“Flying-V” airplane design promises fuel savings, but there’s a catch


Enlarge / A rendering of the Flying-V wearing KLM’s livery. (credit: Edwin Wallet, Studio OSO)

On Monday, news started to spread about a radical new design of passenger plane. Shaped like the letter V, (and called the Flying-V), it does away with a conventional fuselage and even the middle bit of a blended wing body design—this plane is all wing. As a result, sections of the wings are much thicker than on a normal passenger jet, with a pair of engine nacelles mounted above the rear trailing edges. Passengers sit along the leading edges, with fuel and cargo also stored in the wings. The advantage of this unusual shape? It could carry as many passengers as an Airbus A350—314 of them in a standard configuration—but use 20 percent less fuel for the same journey.

The design is courtesy of TU Delft, a Dutch university, which has been partnering with Dutch airline KLM on the project to make air travel more sustainable. “Radically new and highly energy-efficient aircraft designs such as the Flying-V are important in this respect, as are new forms of propulsion. Our ultimate aim is one of emission-free flight. Our cooperation with KLM offers a tremendous opportunity to bring about real change,” said Henri Werij, Dean of the Faculty of Aerospace Engineering at TU Delft.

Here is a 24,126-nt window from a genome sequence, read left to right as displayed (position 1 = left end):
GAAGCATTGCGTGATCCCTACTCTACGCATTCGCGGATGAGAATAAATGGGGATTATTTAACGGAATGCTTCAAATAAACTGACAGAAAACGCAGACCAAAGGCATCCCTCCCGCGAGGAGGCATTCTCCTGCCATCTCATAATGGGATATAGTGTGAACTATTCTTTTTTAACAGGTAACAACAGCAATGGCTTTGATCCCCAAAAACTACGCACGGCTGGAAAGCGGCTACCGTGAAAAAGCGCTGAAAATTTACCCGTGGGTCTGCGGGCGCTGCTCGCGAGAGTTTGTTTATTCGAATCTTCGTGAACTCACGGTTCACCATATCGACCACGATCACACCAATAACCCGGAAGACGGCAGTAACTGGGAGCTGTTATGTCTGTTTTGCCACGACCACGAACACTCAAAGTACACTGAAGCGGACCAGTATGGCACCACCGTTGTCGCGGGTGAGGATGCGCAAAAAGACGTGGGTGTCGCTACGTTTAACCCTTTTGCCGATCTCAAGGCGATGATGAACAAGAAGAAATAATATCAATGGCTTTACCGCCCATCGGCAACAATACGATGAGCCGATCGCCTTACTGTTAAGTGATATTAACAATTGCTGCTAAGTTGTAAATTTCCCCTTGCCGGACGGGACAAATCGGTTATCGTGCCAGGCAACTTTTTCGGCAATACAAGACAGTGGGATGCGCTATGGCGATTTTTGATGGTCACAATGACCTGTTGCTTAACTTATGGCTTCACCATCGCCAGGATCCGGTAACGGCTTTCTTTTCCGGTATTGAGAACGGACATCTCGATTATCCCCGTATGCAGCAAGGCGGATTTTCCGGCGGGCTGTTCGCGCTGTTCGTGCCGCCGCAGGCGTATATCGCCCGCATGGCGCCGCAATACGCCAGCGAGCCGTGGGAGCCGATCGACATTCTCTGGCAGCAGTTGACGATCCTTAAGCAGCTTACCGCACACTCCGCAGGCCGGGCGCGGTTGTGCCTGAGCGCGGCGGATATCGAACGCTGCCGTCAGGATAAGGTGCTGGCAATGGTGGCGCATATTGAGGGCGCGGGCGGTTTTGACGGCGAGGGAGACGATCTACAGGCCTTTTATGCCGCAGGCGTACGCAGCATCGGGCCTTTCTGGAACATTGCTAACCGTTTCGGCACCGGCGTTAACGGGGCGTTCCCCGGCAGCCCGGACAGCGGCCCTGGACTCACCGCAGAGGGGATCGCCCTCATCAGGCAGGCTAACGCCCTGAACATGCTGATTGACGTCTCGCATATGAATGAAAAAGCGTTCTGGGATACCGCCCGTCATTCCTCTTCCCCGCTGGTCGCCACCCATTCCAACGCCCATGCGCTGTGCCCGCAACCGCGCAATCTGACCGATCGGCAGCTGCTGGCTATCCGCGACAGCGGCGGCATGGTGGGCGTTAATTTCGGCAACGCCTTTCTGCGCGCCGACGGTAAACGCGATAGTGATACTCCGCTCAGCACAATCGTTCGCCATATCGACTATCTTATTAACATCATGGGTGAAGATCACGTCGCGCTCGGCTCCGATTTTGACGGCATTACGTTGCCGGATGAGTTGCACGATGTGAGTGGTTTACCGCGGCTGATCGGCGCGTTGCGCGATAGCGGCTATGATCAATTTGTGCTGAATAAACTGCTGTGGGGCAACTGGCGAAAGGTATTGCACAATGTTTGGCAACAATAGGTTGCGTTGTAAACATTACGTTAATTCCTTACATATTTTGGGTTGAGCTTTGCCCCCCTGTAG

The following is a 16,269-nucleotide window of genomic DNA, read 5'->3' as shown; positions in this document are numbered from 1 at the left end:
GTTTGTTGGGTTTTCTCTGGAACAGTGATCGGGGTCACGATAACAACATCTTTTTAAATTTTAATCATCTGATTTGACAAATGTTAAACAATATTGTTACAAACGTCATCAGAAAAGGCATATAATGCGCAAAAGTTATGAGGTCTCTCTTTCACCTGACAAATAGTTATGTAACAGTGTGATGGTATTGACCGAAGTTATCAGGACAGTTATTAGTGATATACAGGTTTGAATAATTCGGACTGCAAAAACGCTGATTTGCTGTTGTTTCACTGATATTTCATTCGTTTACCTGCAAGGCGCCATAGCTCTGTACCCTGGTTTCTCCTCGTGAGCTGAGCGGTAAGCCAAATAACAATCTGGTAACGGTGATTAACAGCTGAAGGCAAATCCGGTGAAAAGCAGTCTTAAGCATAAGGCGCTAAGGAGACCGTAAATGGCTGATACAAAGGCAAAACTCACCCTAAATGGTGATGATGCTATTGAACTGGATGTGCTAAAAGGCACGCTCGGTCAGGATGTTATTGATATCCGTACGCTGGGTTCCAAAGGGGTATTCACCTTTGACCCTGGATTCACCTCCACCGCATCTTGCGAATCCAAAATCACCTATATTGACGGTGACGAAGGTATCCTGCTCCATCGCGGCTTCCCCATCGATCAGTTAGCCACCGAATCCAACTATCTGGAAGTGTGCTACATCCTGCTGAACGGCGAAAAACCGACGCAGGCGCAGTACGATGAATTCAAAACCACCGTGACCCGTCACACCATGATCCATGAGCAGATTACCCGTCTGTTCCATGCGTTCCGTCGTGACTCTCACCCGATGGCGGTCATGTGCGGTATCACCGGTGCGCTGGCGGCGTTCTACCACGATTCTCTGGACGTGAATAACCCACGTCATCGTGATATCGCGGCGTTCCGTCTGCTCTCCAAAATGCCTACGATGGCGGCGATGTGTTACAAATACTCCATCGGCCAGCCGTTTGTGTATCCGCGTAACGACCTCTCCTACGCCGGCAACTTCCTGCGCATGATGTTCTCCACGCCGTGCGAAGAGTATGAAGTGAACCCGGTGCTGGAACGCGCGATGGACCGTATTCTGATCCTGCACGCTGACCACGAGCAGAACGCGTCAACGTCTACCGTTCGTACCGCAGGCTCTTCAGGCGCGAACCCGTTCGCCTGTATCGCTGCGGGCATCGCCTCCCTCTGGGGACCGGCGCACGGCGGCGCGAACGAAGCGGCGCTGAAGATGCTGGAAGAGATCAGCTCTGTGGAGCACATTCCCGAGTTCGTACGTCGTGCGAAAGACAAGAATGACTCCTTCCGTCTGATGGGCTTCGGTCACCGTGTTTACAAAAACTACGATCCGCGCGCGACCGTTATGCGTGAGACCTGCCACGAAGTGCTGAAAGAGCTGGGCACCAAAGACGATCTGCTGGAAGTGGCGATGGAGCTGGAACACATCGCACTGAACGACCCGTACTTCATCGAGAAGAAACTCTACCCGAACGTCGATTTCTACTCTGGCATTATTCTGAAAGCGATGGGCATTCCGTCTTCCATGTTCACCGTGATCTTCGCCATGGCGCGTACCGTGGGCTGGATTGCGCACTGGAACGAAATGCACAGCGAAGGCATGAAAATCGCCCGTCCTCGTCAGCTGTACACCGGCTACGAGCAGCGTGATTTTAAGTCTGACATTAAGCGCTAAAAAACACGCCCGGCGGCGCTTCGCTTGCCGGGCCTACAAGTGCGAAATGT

A flying model is meant to take to the air during KLM’s 100th anniversary celebration in October, along with a full-size mockup of part of the interior. The interior will also be a little out of the ordinary, according to Peter Vink, a professor of applied ergonomics and design at TU Delft. “The new shape of the aircraft means we have exciting opportunities to design the interior, making flying more comfortable for passengers. For instance, as part of the Flying-V research, we’re looking into new options to having a rest or taking meals on a plane,” he said.

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